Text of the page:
• Depending on your treatment and/or condition, we may seek approval from Pathology Services (State-run and private) to access samples previously collected from you, which are no longer required for clinical/diagnostic purposes.
  • Collected imagery. The A3BC may collect histology and radiology images for investigations such as X-ray, MRI, and ultrasound, from your physician or pathologist. Histology images can assist researchers in selecting the right sample from the biobank, and images may be used by researchers to look at how your anatomy and tissue are linked to other disease factors.

In completing the A3BC consent form, you are providing permission to access your health data through data linkage to:

  • Commonwealth health data (MBS, PBS, Cancer registry)
  • Electronic medical records (EMR) for clinical/medical data
  • Rheumatologist clinics for clinical outcomes and histories
  • Medical imaging centres for X-ray, MRI, CT or ultrasound data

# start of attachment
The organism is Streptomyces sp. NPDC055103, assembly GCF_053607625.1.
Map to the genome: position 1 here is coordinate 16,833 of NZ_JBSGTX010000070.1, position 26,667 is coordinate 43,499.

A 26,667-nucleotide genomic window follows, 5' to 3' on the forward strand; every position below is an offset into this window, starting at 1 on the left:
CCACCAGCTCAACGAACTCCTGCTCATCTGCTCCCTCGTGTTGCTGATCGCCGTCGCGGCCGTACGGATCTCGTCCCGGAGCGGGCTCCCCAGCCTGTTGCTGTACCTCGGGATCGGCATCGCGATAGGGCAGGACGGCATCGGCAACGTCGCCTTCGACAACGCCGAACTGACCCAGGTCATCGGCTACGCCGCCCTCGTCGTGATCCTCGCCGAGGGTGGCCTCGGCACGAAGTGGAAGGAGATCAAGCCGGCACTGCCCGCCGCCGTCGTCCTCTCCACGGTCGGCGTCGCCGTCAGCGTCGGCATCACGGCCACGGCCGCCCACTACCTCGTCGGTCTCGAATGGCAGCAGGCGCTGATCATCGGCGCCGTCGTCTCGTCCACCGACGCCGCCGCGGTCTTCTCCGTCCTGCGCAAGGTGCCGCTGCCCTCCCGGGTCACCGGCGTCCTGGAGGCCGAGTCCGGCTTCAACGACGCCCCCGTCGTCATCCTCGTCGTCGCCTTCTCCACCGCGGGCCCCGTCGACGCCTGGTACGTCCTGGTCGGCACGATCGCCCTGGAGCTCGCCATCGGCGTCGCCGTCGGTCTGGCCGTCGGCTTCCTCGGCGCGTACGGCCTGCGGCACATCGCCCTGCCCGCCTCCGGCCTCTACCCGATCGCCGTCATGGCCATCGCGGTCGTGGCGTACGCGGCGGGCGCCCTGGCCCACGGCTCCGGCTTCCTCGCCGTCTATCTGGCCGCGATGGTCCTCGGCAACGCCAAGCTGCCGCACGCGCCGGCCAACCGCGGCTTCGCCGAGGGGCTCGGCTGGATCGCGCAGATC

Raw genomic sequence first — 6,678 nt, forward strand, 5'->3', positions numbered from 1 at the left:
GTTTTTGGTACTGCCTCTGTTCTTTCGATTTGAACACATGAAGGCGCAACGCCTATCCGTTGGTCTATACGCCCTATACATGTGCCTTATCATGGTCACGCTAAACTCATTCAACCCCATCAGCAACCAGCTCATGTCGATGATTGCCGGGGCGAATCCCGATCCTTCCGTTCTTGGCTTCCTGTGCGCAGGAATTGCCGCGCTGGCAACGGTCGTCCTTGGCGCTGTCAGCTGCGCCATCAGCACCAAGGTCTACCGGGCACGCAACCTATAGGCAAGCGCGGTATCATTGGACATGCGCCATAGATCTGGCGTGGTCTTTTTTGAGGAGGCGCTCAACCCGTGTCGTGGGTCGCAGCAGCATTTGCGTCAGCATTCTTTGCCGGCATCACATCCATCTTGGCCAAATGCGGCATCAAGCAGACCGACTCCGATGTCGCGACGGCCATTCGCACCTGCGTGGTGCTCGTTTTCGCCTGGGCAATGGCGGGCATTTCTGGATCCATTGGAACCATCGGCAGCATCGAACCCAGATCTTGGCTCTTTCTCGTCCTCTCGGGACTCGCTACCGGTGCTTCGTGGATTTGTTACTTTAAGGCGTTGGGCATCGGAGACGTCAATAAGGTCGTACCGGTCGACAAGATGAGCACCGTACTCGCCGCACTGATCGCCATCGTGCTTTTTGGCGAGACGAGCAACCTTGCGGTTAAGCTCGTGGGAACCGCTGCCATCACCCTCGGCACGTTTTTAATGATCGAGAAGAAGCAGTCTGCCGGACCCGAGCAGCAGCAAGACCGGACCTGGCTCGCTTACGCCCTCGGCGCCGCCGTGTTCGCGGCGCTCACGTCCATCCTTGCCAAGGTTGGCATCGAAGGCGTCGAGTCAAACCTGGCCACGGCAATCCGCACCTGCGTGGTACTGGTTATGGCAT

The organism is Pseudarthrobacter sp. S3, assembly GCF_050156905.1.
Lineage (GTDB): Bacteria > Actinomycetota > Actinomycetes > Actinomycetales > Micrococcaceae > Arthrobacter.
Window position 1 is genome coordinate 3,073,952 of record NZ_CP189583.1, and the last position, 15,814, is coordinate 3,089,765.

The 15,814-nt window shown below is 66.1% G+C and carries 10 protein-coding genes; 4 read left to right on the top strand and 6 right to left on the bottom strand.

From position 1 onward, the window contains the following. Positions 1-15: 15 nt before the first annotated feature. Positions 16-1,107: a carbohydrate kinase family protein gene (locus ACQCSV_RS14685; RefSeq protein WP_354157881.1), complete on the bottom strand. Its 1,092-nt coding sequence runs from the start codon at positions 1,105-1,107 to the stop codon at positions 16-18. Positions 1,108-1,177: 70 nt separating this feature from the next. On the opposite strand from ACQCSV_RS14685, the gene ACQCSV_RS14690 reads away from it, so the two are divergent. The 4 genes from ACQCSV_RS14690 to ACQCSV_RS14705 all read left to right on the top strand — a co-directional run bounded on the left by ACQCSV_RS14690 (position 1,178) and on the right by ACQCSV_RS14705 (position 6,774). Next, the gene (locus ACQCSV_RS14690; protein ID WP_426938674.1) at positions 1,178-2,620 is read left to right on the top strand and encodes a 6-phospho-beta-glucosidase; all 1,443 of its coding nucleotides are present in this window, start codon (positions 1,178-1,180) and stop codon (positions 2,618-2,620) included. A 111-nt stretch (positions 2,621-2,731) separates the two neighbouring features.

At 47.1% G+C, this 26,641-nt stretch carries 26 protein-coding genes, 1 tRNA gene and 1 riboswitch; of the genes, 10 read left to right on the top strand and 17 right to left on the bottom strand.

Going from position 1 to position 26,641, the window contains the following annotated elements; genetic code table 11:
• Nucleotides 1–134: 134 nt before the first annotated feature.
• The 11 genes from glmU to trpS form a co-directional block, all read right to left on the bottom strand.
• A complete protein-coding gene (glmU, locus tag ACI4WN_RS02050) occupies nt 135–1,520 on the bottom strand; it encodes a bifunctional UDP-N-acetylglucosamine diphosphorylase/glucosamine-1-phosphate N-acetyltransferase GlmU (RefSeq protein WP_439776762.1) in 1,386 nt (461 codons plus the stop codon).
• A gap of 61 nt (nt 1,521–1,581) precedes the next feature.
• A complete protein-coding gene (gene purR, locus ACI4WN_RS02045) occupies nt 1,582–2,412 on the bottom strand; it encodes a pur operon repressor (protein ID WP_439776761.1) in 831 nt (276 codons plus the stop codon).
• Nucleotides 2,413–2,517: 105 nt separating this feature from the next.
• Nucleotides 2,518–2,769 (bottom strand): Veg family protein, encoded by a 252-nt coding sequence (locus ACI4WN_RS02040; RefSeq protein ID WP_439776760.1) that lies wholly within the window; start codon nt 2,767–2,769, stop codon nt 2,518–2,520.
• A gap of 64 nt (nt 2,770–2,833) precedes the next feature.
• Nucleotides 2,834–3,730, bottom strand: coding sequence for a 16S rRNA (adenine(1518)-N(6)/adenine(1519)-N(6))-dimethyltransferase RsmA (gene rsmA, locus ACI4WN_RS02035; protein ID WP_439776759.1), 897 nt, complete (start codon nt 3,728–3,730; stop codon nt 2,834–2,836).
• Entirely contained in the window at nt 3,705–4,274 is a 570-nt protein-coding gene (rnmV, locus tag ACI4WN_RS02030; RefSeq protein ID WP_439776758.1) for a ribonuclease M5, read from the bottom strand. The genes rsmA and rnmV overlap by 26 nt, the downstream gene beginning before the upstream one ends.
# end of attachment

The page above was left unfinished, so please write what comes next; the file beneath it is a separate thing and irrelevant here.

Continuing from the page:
• National registries, such as Cancer, Death, Joint Replacement
  • Longitudinal/Lifecourse research studies (CLARITY, NWAHS, etc)

Access to the linked health datasets mentioned above will enable the A3BC to gain a comprehensive picture of participant health, so researchers can explore the links and causes of the wide-ranging health impacts that occur in people with arthritis. Without access to these broad datasets, it is more likely that important links will be missed. Information to be collected includes prescription, medical services/treatment, and clinical outcomes data. These are key for accurately linking clinical care choices to health outcomes, to inform policy and practice.

There are no additional costs associated with participating in the A3BC. And you will not be paid for participation. If you decide to participate in the A3BC project, we will notify your local doctor. Participation is completely voluntary and will have no impact on the quality of your care or relationship with your rheumatologist, however the more you are able to contribute to the project, the more valuable the A3BC will become for researchers and doctors. We encourage you to discuss your participation with your rheumatologist and/or research nurse. Alternatively, if you would like to learn more from A3BC staff, please email us at